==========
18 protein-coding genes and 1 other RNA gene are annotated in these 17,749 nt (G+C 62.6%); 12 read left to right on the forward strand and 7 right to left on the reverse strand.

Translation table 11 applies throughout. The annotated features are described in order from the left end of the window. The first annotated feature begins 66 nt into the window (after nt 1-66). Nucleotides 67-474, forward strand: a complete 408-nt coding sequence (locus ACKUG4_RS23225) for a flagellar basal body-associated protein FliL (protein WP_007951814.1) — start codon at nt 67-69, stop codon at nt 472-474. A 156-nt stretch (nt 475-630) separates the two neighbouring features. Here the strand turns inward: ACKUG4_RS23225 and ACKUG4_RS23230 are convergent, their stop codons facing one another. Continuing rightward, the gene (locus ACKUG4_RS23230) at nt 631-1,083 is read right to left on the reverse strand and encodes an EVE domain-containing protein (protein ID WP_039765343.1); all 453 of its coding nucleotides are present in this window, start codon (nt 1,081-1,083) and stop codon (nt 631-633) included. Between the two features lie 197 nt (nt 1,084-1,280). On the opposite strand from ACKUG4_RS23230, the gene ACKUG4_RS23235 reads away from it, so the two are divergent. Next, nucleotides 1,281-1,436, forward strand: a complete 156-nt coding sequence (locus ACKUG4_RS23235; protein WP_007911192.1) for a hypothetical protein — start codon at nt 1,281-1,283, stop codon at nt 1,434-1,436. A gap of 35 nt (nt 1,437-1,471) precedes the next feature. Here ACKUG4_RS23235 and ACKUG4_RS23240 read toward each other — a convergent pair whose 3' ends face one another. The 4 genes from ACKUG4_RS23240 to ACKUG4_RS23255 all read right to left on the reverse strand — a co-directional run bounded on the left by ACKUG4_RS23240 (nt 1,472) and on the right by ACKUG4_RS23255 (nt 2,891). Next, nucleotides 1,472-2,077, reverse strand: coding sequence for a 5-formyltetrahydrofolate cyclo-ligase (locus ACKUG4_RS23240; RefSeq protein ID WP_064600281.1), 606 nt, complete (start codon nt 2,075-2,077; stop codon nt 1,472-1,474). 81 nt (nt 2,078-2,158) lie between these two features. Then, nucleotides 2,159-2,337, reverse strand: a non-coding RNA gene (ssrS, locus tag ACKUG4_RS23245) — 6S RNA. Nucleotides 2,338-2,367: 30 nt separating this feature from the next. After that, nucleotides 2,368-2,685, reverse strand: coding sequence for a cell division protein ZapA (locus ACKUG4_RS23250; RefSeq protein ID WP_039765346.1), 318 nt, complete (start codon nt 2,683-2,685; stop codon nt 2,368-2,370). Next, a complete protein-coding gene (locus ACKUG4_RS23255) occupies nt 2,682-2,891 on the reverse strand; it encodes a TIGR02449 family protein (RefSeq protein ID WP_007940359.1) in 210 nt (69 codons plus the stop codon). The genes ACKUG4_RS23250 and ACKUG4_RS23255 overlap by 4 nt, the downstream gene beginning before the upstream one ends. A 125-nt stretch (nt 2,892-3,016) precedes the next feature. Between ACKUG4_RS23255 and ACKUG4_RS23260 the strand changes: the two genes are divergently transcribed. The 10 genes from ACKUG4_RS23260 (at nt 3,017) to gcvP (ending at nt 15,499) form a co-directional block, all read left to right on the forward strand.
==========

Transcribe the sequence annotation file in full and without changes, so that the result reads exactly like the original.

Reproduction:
18 protein-coding genes and 1 other RNA gene are annotated in these 17,749 nt (G+C 62.6%); 12 read left to right on the forward strand and 7 right to left on the reverse strand.

Translation table 11 applies throughout. The annotated features are described in order from the left end of the window. The first annotated feature begins 66 nt into the window (after nt 1-66). Nucleotides 67-474, forward strand: a complete 408-nt coding sequence (locus ACKUG4_RS23225) for a flagellar basal body-associated protein FliL (protein WP_007951814.1) — start codon at nt 67-69, stop codon at nt 472-474. A 156-nt stretch (nt 475-630) separates the two neighbouring features. Here the strand turns inward: ACKUG4_RS23225 and ACKUG4_RS23230 are convergent, their stop codons facing one another. Continuing rightward, the gene (locus ACKUG4_RS23230) at nt 631-1,083 is read right to left on the reverse strand and encodes an EVE domain-containing protein (protein ID WP_039765343.1); all 453 of its coding nucleotides are present in this window, start codon (nt 1,081-1,083) and stop codon (nt 631-633) included. Between the two features lie 197 nt (nt 1,084-1,280). On the opposite strand from ACKUG4_RS23230, the gene ACKUG4_RS23235 reads away from it, so the two are divergent. Next, nucleotides 1,281-1,436, forward strand: a complete 156-nt coding sequence (locus ACKUG4_RS23235; protein WP_007911192.1) for a hypothetical protein — start codon at nt 1,281-1,283, stop codon at nt 1,434-1,436. A gap of 35 nt (nt 1,437-1,471) precedes the next feature. Here ACKUG4_RS23235 and ACKUG4_RS23240 read toward each other — a convergent pair whose 3' ends face one another. The 4 genes from ACKUG4_RS23240 to ACKUG4_RS23255 all read right to left on the reverse strand — a co-directional run bounded on the left by ACKUG4_RS23240 (nt 1,472) and on the right by ACKUG4_RS23255 (nt 2,891). Next, nucleotides 1,472-2,077, reverse strand: coding sequence for a 5-formyltetrahydrofolate cyclo-ligase (locus ACKUG4_RS23240; RefSeq protein ID WP_064600281.1), 606 nt, complete (start codon nt 2,075-2,077; stop codon nt 1,472-1,474). 81 nt (nt 2,078-2,158) lie between these two features. Then, nucleotides 2,159-2,337, reverse strand: a non-coding RNA gene (ssrS, locus tag ACKUG4_RS23245) — 6S RNA. Nucleotides 2,338-2,367: 30 nt separating this feature from the next. After that, nucleotides 2,368-2,685, reverse strand: coding sequence for a cell division protein ZapA (locus ACKUG4_RS23250; RefSeq protein ID WP_039765346.1), 318 nt, complete (start codon nt 2,683-2,685; stop codon nt 2,368-2,370). Next, a complete protein-coding gene (locus ACKUG4_RS23255) occupies nt 2,682-2,891 on the reverse strand; it encodes a TIGR02449 family protein (RefSeq protein ID WP_007940359.1) in 210 nt (69 codons plus the stop codon). The genes ACKUG4_RS23250 and ACKUG4_RS23255 overlap by 4 nt, the downstream gene beginning before the upstream one ends. A 125-nt stretch (nt 2,892-3,016) precedes the next feature. Between ACKUG4_RS23255 and ACKUG4_RS23260 the strand changes: the two genes are divergently transcribed. The 10 genes from ACKUG4_RS23260 (at nt 3,017) to gcvP (ending at nt 15,499) form a co-directional block, all read left to right on the forward strand.